There are other breaks like insurance relief, a mortgage relief and so on.
Manage your loan repayments
If you are servicing a loan, you can also manage it by putting any extra money you receive into paying back the loan.
This reduces the interest that you will pay on the loan and also cuts down on your monthly repayments.
So if you have a five-year loan, you don’t have to pay it over the five years. You can save substantially by doing this.
Differentiate between insurance and investment
There is a difference between insurance and an investment scheme. A lot of the products being sold in the market are investment schemes.
The one test to tell whether you are actually buying insurance is that insurance only pays you when the event happens.
For example, if it’s medical insurance, you only get the benefits if you get sick. Insurances that work that way are a lot cheaper than the so called investment products.
Investment products are good but they should be evaluated not as insurance but as an investment. Compare them against all your other investments as objectively as possible.
When the deal is too good, think twice. Many people do not value their capital enough, since they keep exposing it to avenues of loss.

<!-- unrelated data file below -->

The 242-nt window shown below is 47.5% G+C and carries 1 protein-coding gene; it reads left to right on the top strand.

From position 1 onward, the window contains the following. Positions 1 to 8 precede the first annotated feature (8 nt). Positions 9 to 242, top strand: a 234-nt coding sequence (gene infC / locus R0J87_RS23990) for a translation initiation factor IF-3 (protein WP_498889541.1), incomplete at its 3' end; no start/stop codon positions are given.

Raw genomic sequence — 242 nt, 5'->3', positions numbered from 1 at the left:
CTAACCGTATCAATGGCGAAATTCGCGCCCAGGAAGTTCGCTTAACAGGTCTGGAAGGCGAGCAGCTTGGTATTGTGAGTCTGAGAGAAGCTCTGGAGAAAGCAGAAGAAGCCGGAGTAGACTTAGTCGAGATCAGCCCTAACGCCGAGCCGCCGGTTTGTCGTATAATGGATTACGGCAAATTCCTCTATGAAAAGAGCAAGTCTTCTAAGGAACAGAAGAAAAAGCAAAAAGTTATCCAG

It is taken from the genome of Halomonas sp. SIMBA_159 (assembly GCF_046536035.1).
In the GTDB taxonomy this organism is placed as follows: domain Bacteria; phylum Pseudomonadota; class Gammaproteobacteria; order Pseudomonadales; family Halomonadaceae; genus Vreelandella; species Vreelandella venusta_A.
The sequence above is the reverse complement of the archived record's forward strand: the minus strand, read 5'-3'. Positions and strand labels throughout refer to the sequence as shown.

Preserving your capital is the first law of growing wealth. A lot of people lose money because a certain investment promises to double your money, has an investment return of 20 per cent per month and so on.
However, before you invest, first figure out how the investment makes money and how it will generate that 20 per cent per month that they are promising to pay you back.
So for example, if someone tells you to buy bitcoin, but you do not understand bitcoin, either take time to understand it or stay away.
Whenever an investment relies on you to recruit people, stay away. Ensure that whoever you are entrusting your money with has a track record and you are protected by contract. Be cautious even as you go into business.
Go into it knowing that two out of three businesses fail. If you put all your precious savings into a side venture, you have to be careful not to lose it.
Break emergency meals into bite-sized pieces
Haba na haba hujaza kibaba. When people hear that they should have three months’ worth of your expenses saved up in an emergency fund, it looks big.
However, if you save a little every month without fail, after one or two years you will have quite a lot of money saved up.
Do not look at the whole amount, look at putting a little on the side every month. This is besides your monthly savings.
Do not bite off more than you can chew
Gauge your appetite for risk. Some people join saccos, save, then borrow to acquire assets. You can do this if you are borrowing to invest.
Just make sure that you can repay the loan, whether or not the investment pays off, because even if it does not, the sacco will not care – they will want their money back.
The most important thing to remember is that if you intend to build wealth on a salary, you will need patience.